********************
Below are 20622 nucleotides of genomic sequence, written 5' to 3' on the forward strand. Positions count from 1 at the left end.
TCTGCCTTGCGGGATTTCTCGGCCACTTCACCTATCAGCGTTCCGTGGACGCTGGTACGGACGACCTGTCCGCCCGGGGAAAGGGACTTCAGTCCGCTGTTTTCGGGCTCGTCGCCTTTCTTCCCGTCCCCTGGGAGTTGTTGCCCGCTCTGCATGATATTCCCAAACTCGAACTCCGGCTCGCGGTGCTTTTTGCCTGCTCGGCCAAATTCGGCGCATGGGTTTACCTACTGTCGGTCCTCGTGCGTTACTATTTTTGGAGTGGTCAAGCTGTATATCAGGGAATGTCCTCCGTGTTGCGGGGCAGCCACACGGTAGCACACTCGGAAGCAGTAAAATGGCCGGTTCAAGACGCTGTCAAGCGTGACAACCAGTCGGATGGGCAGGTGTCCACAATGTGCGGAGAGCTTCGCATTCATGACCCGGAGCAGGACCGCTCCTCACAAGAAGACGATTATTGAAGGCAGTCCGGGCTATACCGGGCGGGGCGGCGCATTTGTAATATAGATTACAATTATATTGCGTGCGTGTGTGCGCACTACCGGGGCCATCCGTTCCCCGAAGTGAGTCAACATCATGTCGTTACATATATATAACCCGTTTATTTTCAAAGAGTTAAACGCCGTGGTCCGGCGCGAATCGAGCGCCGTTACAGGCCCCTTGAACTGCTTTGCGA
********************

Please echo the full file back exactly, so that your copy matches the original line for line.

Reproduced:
Below are 20622 nucleotides of genomic sequence, written 5' to 3' on the forward strand. Positions count from 1 at the left end.
TCTGCCTTGCGGGATTTCTCGGCCACTTCACCTATCAGCGTTCCGTGGACGCTGGTACGGACGACCTGTCCGCCCGGGGAAAGGGACTTCAGTCCGCTGTTTTCGGGCTCGTCGCCTTTCTTCCCGTCCCCTGGGAGTTGTTGCCCGCTCTGCATGATATTCCCAAACTCGAACTCCGGCTCGCGGTGCTTTTTGCCTGCTCGGCCAAATTCGGCGCATGGGTTTACCTACTGTCGGTCCTCGTGCGTTACTATTTTTGGAGTGGTCAAGCTGTATATCAGGGAATGTCCTCCGTGTTGCGGGGCAGCCACACGGTAGCACACTCGGAAGCAGTAAAATGGCCGGTTCAAGACGCTGTCAAGCGTGACAACCAGTCGGATGGGCAGGTGTCCACAATGTGCGGAGAGCTTCGCATTCATGACCCGGAGCAGGACCGCTCCTCACAAGAAGACGATTATTGAAGGCAGTCCGGGCTATACCGGGCGGGGCGGCGCATTTGTAATATAGATTACAATTATATTGCGTGCGTGTGTGCGCACTACCGGGGCCATCCGTTCCCCGAAGTGAGTCAACATCATGTCGTTACATATATATAACCCGTTTATTTTCAAAGAGTTAAACGCCGTGGTCCGGCGCGAATCGAGCGCCGTTACAGGCCCCTTGAACTGCTTTGCGA